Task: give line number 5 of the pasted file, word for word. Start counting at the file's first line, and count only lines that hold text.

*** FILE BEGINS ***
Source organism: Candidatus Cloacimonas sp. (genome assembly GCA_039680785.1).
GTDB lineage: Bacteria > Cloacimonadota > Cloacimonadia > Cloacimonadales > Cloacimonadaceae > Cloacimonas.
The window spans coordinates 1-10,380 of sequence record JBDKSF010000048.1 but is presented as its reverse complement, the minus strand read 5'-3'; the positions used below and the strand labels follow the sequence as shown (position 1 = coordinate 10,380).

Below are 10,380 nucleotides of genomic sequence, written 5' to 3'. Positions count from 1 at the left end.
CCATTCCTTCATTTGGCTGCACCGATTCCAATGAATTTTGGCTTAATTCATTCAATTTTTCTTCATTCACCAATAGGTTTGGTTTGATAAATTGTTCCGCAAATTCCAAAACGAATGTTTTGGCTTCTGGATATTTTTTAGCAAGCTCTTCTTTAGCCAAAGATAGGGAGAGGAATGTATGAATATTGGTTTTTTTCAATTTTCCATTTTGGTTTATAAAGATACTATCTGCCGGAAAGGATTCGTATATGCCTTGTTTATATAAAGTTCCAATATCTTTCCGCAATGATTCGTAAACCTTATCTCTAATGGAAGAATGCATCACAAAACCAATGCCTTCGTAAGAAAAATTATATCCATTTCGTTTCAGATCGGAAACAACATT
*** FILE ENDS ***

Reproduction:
CCATTCCTTCATTTGGCTGCACCGATTCCAATGAATTTTGGCTTAATTCATTCAATTTTTCTTCATTCACCAATAGGTTTGGTTTGATAAATTGTTCCGCAAATTCCAAAACGAATGTTTTGGCTTCTGGATATTTTTTAGCAAGCTCTTCTTTAGCCAAAGATAGGGAGAGGAATGTATGAATATTGGTTTTTTTCAATTTTCCATTTTGGTTTATAAAGATACTATCTGCCGGAAAGGATTCGTATATGCCTTGTTTATATAAAGTTCCAATATCTTTCCGCAATGATTCGTAAACCTTATCTCTAATGGAAGAATGCATCACAAAACCAATGCCTTCGTAAGAAAAATTATATCCATTTCGTTTCAGATCGGAAACAACATT